Zeposia (ozanimod) oral capsules continue to safely and effectively prevent relapses and disability progression in people with relapsing forms of multiple sclerosis (MS), according to three-year data from a Phase 3 extension clinical trial.
“Gaining insight into long-term therapeutic outcomes can enable clinicians to identify the most appropriate treatment approach for their multiple sclerosis patients,” Bruce Cree, MD, PhD, said in a press release. Cree is the trial’s investigator and clinical research director at University of California San Francisco (UCSF) MS Center,
“The DAYBREAK trial provides us with important context regarding the longer-term efficacy and safety profile of Zeposia,” added Cree, who also is a professor of clinical neurology at UCSF Weill Institute for Neurosciences.
The findings will be presented in a poster titled “Long-term safety and efficacy of ozanimod in relapsing multiple sclerosis in DAYBREAK: an open-label extension study of ozanimod phase 1−3 trials,” (abstract #P0217) at the MSVirtual2020 meeting set for Sept. 11–13.
The MSVirtual2020 is a joint Americas Committee for Treatment and Research in Multiple Sclerosis (ACTRIMS) and European Committee for Treatment and Research in Multiple Sclerosis (ECTRIMS) online conference.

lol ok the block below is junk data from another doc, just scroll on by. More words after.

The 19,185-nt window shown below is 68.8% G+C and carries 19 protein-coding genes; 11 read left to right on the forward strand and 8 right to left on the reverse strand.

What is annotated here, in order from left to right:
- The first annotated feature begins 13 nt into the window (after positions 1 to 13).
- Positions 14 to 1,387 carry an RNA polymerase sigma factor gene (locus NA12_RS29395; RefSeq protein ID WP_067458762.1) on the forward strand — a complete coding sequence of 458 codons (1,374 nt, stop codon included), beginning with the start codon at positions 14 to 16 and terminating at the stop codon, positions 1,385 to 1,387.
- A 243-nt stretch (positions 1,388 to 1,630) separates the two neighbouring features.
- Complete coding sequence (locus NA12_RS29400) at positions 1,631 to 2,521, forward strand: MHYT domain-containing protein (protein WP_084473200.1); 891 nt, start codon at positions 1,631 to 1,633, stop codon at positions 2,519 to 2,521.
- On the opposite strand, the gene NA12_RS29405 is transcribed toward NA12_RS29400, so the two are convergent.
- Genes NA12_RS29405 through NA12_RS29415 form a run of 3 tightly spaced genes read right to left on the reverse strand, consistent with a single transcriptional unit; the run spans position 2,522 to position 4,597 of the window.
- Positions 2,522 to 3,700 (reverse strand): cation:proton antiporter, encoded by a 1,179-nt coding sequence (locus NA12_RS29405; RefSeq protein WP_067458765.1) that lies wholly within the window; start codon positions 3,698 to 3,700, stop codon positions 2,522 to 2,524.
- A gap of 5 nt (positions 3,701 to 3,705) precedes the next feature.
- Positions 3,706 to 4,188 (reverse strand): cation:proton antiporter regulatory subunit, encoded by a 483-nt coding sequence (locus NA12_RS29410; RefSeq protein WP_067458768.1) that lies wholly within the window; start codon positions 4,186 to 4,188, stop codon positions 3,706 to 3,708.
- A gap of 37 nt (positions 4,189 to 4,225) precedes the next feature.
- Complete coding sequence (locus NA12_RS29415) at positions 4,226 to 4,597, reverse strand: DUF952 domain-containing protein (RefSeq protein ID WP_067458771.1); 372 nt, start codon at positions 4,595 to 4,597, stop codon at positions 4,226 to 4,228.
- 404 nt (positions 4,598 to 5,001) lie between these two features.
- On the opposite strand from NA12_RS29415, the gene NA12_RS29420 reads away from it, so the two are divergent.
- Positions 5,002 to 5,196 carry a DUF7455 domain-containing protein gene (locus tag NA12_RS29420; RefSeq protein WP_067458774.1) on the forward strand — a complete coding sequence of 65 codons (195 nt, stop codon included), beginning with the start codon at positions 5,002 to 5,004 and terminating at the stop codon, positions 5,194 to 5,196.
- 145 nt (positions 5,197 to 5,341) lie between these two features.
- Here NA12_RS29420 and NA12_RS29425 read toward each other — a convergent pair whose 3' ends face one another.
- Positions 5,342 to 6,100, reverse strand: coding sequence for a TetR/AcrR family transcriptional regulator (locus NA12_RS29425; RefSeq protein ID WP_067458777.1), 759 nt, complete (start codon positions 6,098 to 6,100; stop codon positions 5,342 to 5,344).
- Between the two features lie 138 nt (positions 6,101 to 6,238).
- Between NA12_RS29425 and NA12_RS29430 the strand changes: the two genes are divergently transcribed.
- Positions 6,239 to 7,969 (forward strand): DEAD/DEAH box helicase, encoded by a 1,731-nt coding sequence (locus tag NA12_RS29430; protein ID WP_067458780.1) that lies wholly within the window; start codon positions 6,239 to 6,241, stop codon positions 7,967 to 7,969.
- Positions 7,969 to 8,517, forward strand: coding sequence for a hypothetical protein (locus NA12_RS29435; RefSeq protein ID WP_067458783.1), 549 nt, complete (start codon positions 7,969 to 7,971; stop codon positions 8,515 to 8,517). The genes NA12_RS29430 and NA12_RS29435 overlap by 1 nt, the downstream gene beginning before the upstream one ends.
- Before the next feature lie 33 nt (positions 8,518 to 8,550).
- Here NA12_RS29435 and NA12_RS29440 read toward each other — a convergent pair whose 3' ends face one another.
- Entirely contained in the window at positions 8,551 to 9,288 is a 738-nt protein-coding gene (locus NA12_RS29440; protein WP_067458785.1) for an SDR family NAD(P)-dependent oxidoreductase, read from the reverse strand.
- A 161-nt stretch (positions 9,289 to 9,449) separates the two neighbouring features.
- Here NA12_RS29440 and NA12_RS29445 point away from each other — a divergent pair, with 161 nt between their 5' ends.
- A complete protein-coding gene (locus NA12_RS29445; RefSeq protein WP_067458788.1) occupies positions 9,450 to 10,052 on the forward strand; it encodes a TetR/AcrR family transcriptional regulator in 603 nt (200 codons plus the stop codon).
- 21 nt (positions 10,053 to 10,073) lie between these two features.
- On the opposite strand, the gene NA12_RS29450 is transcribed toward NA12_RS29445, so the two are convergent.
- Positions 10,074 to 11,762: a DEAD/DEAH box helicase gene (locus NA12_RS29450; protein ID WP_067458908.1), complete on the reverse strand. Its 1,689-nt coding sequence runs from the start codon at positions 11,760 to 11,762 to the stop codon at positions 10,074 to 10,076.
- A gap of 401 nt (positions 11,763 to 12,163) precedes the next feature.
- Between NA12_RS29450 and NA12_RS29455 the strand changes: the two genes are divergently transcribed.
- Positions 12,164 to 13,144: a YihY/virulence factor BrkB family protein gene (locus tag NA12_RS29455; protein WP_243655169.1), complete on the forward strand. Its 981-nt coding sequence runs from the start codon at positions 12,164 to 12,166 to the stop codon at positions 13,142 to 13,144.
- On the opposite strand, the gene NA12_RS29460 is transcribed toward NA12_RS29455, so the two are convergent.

Zeposia is a sphingosine-1-phosphate (S1P) receptor modulator developed by Celgene, a subsidiary of Bristol Myers Squibb. It works by preventing immune cells from leaving the lymph nodes, entering circulation, and reaching the brain and spinal cord, where they can promote further inflammation and nerve cell damage.
It is approved in the U.S. for the treatment of relapsing forms of MS — including relapsing-remitting MS (RRMS), active secondary progressive MS (SPMS), and clinically isolated syndrome — and in the European Union for active RRMS.
Both approvals were based on positive data from the global Phase 3 SUNBEAM (NCT02294058) and RADIANCE part B (NCT02047734) clinical trials. Results showed that Zeposia was superior to Avonex in lowering annualized relapse rates (ARR) — the number of relapses per year — and brain lesions for up to two years in people with RRMS or active SPMS.
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